Are exams getting easier or is teaching getting better?

by A Guest Author

The chances are that if you sat GCSEs, AS-Levels or A-Levels at any point over the past twenty years, you were part of a record breaking year for top grades and passes. There is also a very good chance that those in the year below you broke that record when they took those same exams. As such, there is an enormous chance that you, the people in the year below you, and every single student who was part of a record breaking year group, will have faced the same accusations; that exams are getting easier.

It seems to follow too, that people who took their exams years ago, in the period of O-Levels and GCEs, are encouraged to tut-tut at the standard of examinations and fret over the future of education in the UK. Bizarrely, we are quickly approaching a situation where students who were told, twenty years ago, that their exams were easy, are now being compelled to furrow their brows at how easy exams are for this generation.

Normally, the statistics and recriminations are trotted out in August, when the record breaking exam results are announced. However, this year the denunciations have started early with an Ofqual report that suggested that GCSE and A-Level geography and science were less demanding than they were ten years ago. This is put down to a move towards more multiple choice questions, and a shift from long essay-type questions to a shorter form of questioning.

Amongst all of the voices berating schools and exam boards, the voices that claim that teaching is simply getting better are hard to pick out. When people, especially the media, look for reasons why exam results continue to approve they look at every angle from exams being easier, to schools teaching students how to pass the exams rather than teaching the subject thoroughly. They claim that schools have to act in this way because of league tables. It has even been suggested that more educated diets are the reason for elevated results. Nobody ever seems to credit the teaching.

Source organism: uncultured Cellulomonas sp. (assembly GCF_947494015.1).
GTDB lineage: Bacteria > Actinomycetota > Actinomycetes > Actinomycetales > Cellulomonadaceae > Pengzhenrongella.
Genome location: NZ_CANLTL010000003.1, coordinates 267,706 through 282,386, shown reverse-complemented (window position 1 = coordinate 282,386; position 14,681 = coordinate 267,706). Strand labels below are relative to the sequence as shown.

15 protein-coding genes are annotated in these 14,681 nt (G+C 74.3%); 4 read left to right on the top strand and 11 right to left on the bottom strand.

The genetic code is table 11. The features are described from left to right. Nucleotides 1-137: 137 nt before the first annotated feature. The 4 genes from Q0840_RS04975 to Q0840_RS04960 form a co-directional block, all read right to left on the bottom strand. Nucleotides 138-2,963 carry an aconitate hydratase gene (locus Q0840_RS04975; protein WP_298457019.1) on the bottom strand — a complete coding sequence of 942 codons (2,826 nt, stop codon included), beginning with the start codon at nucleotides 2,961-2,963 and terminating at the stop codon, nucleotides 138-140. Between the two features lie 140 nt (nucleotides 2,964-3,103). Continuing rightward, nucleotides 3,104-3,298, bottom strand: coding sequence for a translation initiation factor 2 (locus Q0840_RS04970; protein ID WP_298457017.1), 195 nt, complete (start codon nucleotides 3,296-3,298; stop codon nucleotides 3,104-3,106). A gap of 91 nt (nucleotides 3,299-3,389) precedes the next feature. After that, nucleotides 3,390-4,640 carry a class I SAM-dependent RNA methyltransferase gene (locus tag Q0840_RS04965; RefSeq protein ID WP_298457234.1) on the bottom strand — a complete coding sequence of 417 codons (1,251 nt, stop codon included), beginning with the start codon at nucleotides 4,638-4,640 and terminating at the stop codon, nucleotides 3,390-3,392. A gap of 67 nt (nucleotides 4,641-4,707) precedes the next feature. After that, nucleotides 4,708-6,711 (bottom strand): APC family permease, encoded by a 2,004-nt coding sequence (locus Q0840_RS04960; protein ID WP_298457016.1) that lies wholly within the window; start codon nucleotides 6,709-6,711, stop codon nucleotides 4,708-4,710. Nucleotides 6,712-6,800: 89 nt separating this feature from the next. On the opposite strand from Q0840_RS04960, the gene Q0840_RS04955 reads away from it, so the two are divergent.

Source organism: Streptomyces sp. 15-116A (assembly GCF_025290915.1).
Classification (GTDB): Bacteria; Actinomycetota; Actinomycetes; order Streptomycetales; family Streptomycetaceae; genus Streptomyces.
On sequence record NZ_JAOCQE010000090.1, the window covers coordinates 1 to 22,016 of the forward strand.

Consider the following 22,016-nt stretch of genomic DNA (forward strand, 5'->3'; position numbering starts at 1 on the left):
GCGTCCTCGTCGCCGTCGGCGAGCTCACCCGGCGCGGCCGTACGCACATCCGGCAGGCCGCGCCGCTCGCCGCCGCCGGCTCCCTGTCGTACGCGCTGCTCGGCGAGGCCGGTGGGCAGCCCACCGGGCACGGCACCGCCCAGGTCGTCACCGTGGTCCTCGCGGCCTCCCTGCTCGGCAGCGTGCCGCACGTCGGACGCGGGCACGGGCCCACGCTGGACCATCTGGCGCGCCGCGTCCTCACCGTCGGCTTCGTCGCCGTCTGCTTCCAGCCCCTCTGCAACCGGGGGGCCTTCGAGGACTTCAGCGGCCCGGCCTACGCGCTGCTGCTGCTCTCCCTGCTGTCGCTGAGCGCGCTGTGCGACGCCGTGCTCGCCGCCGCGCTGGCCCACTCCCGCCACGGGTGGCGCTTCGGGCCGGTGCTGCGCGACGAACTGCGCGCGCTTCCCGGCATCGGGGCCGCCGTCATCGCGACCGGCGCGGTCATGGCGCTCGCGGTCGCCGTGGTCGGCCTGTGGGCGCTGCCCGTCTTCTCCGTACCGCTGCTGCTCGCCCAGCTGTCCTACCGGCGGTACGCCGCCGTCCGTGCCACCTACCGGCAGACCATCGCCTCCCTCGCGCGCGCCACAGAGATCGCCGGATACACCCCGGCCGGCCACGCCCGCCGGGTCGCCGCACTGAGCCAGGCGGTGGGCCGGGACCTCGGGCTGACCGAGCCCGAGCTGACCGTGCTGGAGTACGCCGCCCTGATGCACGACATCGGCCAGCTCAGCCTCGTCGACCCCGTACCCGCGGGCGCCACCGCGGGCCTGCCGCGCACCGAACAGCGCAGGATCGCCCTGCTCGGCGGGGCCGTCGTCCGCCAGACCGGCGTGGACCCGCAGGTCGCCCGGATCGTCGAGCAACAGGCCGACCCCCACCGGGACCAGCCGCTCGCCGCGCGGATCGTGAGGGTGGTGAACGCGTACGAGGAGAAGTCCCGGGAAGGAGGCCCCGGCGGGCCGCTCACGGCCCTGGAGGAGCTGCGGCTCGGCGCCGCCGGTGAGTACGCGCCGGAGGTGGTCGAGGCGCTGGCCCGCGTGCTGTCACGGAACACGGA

There is no measureable criterion (other than exam results) that can be used to say definitively whether teaching has improved in the past two or three decades, but anecdotal evidence would suggest that it has. All students approach their exams with the knowledge that exam results have been on a relentless upward trend since before they were born. This knowledge must surely breed complacency, rather than pressure, as the picture that is painted is that they need only turn up to achieve top marks. That teachers manage to teach students successfully, while fighting a potentially blasé attitude, is testament to their skill.

It is impossible to say for sure whether exams have gotten easier, even the Ofqual report says that it is the structure of the questions rather than the questions themselves which are less demanding, or whether teaching has improved. All that is certain is when results time rolls around, records will be broken and the debate will start all over again.

guest Author:

Written by Kat Kreatzer, a blogger with work experience in the independent school sector

This post was written by A Guest Author

This post was written by a guest author. If you have high quality, useful information to share with students, send us an email or click Write For Us to learn more. And in case you're wondering - yes, you can promote yourself in this fancy author byline.

Leave a Comment

Previous post:

Next post: